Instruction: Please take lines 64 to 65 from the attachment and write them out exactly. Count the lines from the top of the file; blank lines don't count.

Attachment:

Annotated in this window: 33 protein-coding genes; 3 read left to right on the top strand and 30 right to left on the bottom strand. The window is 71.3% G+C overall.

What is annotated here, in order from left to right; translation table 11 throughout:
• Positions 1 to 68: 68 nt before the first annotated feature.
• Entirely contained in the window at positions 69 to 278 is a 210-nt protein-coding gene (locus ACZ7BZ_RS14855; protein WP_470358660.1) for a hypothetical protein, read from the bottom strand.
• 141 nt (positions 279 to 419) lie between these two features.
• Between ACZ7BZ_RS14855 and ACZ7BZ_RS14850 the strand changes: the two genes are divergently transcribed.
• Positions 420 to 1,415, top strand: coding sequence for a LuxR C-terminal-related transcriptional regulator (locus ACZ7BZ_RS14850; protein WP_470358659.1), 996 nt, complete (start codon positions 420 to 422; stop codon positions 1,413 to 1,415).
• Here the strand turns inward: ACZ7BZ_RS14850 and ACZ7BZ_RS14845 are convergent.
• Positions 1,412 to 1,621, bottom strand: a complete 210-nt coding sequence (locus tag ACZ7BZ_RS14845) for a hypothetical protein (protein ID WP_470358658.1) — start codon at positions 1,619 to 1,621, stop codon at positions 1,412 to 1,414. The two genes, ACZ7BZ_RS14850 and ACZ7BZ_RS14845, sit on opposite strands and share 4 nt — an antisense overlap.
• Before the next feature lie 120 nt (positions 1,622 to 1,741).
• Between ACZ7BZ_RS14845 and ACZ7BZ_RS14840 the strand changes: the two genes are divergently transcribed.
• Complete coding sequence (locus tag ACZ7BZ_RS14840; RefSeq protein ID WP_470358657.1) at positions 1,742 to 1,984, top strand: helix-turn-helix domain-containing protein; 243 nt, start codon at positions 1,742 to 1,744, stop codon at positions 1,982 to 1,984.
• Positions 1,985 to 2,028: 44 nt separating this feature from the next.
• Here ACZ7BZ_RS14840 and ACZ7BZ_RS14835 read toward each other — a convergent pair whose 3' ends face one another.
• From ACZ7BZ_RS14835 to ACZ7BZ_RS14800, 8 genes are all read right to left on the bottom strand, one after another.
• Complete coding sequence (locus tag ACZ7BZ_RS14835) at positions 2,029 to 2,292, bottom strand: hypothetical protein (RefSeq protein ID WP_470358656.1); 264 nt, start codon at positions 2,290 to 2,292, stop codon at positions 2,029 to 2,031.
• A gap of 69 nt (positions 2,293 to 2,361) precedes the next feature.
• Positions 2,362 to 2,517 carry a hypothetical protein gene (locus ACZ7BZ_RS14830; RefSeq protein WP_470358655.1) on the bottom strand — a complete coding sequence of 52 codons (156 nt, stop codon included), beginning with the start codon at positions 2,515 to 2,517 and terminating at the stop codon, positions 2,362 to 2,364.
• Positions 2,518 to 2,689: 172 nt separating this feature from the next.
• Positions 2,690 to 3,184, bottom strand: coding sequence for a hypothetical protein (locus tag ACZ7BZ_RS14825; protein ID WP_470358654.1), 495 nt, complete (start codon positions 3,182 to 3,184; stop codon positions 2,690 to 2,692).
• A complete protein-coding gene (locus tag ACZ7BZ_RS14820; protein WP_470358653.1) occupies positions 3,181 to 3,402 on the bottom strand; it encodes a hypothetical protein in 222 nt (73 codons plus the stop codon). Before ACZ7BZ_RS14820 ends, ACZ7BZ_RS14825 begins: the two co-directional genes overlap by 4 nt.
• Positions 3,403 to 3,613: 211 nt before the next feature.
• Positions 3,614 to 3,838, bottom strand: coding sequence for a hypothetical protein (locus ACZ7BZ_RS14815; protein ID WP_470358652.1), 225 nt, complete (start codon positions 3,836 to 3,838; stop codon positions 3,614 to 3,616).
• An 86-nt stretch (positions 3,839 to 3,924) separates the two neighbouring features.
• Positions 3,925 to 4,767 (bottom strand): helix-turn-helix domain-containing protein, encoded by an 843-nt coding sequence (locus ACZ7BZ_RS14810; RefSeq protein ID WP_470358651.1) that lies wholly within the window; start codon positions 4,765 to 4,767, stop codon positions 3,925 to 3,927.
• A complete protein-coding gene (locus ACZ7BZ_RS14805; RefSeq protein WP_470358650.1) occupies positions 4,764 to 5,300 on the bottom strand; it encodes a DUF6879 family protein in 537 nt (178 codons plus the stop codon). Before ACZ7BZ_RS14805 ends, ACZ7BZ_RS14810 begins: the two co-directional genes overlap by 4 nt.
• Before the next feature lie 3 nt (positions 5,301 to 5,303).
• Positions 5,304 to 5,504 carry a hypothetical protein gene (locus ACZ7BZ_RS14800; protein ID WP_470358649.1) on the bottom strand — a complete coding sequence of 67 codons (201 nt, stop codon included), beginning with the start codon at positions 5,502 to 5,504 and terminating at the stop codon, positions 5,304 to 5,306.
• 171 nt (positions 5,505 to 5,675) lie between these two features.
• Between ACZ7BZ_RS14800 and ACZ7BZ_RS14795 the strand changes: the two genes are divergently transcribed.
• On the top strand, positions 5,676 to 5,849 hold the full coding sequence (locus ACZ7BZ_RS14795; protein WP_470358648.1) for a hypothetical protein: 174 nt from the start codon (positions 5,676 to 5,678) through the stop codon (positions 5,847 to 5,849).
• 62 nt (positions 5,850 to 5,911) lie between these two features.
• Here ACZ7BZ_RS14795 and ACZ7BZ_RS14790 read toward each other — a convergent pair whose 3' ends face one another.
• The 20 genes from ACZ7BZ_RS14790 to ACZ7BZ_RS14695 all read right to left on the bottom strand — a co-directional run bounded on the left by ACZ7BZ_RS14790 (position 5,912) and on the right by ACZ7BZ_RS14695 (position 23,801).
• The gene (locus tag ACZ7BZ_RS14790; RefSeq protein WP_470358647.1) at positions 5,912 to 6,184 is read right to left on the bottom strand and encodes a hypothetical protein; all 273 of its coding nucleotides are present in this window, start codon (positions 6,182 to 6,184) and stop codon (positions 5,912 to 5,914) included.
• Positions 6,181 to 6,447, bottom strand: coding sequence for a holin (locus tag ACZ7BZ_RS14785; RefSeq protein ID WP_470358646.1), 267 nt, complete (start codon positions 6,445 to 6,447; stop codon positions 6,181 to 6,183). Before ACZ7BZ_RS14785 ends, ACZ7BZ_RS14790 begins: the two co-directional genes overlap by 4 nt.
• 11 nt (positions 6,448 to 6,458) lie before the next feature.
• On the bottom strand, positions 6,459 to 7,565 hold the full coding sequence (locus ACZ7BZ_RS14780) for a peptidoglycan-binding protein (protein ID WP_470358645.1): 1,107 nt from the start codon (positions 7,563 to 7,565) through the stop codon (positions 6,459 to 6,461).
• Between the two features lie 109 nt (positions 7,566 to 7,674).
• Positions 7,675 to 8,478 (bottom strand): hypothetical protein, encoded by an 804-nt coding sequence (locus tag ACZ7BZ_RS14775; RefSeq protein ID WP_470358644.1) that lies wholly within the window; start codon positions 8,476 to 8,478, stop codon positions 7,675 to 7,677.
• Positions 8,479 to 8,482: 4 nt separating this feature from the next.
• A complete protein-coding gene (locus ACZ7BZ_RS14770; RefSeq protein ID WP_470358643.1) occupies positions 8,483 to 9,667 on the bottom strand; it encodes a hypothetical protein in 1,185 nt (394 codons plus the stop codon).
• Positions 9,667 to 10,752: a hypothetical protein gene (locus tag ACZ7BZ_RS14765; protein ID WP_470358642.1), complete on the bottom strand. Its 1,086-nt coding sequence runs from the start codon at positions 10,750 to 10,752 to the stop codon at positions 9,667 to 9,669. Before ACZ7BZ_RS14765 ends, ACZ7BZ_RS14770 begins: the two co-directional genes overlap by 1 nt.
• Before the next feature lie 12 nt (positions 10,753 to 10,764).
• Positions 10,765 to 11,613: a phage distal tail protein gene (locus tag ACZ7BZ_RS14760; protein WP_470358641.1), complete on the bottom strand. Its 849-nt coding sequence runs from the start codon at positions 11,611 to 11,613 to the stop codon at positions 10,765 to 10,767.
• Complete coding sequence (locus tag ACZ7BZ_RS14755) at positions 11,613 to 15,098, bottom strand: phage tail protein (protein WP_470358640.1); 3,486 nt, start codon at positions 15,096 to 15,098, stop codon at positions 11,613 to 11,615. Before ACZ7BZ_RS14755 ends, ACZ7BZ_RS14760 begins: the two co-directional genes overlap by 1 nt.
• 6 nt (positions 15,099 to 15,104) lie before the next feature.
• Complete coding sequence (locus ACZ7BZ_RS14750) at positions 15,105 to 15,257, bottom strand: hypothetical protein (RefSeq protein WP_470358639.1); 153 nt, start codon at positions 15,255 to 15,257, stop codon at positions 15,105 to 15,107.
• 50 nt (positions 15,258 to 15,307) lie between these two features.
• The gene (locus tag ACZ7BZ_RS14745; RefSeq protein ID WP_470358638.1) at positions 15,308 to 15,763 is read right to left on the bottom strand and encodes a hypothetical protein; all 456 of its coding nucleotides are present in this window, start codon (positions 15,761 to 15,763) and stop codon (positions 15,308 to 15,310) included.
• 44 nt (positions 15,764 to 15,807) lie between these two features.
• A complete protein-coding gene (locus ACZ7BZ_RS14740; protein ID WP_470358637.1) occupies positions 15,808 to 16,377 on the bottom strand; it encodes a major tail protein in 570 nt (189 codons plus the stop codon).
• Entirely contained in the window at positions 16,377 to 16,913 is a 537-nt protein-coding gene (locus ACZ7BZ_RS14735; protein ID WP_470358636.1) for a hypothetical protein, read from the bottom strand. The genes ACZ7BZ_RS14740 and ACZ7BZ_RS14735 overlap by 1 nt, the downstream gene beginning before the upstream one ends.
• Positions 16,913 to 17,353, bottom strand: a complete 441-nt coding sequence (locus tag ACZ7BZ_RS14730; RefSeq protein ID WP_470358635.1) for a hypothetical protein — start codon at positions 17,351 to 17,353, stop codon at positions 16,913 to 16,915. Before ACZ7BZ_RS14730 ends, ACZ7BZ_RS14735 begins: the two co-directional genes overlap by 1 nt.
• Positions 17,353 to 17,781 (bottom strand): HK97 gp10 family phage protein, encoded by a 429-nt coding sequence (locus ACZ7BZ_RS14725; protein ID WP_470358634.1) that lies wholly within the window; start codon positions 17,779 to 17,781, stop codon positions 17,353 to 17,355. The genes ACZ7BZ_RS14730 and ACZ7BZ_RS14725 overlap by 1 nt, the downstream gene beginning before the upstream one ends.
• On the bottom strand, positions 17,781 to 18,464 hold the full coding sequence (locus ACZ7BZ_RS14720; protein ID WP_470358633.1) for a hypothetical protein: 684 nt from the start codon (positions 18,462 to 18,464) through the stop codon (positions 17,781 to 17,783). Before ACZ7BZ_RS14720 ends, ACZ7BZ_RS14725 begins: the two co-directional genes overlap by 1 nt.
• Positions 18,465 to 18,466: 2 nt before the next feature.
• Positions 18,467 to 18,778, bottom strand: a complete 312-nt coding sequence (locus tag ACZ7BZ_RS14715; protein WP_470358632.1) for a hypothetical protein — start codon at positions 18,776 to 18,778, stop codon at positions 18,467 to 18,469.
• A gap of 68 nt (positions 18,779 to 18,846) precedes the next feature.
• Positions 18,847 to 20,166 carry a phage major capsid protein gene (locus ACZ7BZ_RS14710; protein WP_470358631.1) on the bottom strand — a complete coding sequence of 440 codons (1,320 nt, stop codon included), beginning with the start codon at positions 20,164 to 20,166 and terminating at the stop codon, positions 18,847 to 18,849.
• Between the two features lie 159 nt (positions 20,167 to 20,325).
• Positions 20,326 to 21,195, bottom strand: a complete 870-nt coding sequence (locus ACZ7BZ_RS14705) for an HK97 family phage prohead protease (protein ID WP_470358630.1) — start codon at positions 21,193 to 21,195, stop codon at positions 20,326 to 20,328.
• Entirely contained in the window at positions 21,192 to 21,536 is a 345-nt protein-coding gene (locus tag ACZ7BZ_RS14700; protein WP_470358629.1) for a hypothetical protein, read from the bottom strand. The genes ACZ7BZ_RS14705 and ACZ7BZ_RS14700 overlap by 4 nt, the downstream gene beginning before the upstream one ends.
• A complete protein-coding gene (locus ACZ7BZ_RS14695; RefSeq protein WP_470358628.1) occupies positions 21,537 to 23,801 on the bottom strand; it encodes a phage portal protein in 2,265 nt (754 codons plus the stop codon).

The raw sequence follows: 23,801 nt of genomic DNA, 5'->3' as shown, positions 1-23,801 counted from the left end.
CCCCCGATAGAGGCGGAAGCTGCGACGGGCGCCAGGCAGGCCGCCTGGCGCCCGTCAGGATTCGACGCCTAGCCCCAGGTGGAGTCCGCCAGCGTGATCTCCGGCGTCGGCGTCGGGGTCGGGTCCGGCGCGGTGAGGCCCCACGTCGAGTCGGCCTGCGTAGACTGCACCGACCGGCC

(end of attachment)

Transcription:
• A complete protein-coding gene (locus ACZ7BZ_RS14695; RefSeq protein WP_470358628.1) occupies positions 21,537 to 23,801 on the bottom strand; it encodes a phage portal protein in 2,265 nt (754 codons plus the stop codon).

The raw sequence follows: 23,801 nt of genomic DNA, 5'->3' as shown, positions 1-23,801 counted from the left end.